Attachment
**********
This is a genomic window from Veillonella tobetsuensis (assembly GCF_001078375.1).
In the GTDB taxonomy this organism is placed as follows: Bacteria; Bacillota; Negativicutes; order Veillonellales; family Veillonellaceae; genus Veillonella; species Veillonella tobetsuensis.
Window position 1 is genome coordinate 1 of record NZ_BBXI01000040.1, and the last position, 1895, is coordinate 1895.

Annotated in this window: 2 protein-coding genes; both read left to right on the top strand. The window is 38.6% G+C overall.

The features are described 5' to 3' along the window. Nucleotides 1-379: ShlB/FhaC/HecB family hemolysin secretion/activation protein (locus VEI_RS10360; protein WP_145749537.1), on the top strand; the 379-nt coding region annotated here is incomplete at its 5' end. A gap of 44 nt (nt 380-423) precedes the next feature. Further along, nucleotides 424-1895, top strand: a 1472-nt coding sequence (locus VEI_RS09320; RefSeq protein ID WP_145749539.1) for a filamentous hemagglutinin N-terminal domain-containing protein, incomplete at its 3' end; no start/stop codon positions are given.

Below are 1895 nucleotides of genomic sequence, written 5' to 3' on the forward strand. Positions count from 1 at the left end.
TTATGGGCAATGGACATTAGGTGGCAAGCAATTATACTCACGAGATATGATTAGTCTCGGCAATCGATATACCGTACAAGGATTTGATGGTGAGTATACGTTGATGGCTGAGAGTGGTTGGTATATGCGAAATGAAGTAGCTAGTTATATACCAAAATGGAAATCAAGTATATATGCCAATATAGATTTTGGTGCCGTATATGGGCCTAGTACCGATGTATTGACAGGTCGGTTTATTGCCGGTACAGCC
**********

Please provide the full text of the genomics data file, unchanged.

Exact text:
This is a genomic window from Veillonella tobetsuensis (assembly GCF_001078375.1).
In the GTDB taxonomy this organism is placed as follows: Bacteria; Bacillota; Negativicutes; order Veillonellales; family Veillonellaceae; genus Veillonella; species Veillonella tobetsuensis.
Window position 1 is genome coordinate 1 of record NZ_BBXI01000040.1, and the last position, 1895, is coordinate 1895.

Annotated in this window: 2 protein-coding genes; both read left to right on the top strand. The window is 38.6% G+C overall.

The features are described 5' to 3' along the window. Nucleotides 1-379: ShlB/FhaC/HecB family hemolysin secretion/activation protein (locus VEI_RS10360; protein WP_145749537.1), on the top strand; the 379-nt coding region annotated here is incomplete at its 5' end. A gap of 44 nt (nt 380-423) precedes the next feature. Further along, nucleotides 424-1895, top strand: a 1472-nt coding sequence (locus VEI_RS09320; RefSeq protein ID WP_145749539.1) for a filamentous hemagglutinin N-terminal domain-containing protein, incomplete at its 3' end; no start/stop codon positions are given.

Below are 1895 nucleotides of genomic sequence, written 5' to 3' on the forward strand. Positions count from 1 at the left end.
TTATGGGCAATGGACATTAGGTGGCAAGCAATTATACTCACGAGATATGATTAGTCTCGGCAATCGATATACCGTACAAGGATTTGATGGTGAGTATACGTTGATGGCTGAGAGTGGTTGGTATATGCGAAATGAAGTAGCTAGTTATATACCAAAATGGAAATCAAGTATATATGCCAATATAGATTTTGGTGCCGTATATGGGCCTAGTACCGATGTATTGACAGGTCGGTTTATTGCCGGTACAGCC